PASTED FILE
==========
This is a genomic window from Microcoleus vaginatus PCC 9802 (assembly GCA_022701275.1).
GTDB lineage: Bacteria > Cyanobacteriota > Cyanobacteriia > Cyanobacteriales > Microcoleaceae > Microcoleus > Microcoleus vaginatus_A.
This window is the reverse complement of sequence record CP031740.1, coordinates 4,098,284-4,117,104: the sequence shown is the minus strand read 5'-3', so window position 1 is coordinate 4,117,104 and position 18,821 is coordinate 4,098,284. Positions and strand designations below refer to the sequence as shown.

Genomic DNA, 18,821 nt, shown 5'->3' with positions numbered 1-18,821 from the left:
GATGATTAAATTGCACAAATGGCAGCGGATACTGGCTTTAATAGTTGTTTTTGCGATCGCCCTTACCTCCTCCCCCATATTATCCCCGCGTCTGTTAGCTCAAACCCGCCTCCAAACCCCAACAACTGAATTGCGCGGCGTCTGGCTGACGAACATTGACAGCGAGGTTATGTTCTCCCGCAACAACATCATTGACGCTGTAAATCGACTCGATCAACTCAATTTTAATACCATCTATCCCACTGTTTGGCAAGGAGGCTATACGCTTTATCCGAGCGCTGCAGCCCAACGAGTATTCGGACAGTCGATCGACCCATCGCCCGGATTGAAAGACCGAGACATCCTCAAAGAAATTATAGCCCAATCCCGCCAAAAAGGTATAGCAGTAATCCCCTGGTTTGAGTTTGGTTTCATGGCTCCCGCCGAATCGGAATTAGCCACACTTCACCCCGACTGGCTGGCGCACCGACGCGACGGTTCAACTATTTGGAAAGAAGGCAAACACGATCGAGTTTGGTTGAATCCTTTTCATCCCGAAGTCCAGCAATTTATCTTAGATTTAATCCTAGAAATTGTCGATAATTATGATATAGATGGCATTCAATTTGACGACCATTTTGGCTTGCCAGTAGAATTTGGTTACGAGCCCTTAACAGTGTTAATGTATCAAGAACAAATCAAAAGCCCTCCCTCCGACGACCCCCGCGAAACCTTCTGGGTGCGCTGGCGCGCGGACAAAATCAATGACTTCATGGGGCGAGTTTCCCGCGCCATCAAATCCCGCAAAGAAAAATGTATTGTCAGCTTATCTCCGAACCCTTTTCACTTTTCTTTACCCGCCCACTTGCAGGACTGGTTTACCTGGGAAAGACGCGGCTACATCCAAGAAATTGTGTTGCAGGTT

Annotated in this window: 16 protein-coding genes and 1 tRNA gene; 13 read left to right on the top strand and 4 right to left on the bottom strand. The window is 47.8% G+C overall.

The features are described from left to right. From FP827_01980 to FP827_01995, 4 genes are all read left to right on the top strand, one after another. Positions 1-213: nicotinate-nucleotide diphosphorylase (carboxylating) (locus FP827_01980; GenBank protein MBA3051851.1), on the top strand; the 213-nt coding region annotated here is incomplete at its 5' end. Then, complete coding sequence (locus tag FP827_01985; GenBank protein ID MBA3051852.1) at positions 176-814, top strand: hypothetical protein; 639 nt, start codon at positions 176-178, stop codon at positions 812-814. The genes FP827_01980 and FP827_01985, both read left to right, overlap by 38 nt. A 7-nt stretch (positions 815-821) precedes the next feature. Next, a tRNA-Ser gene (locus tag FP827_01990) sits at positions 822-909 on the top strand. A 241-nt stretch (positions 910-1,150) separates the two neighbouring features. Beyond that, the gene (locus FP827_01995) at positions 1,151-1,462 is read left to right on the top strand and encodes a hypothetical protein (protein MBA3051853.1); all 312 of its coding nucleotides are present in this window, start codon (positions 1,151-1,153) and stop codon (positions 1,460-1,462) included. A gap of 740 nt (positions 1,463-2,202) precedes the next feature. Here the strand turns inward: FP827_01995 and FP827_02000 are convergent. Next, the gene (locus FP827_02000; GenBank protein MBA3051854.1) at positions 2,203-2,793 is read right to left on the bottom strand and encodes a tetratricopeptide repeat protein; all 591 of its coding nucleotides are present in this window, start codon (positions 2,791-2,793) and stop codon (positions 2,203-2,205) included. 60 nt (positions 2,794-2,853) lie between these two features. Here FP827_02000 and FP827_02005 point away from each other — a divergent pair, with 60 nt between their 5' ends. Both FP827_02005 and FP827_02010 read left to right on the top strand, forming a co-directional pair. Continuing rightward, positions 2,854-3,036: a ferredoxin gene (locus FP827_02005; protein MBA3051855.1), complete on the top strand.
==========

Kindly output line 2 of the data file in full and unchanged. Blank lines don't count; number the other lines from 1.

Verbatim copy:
GTDB lineage: Bacteria > Cyanobacteriota > Cyanobacteriia > Cyanobacteriales > Microcoleaceae > Microcoleus > Microcoleus vaginatus_A.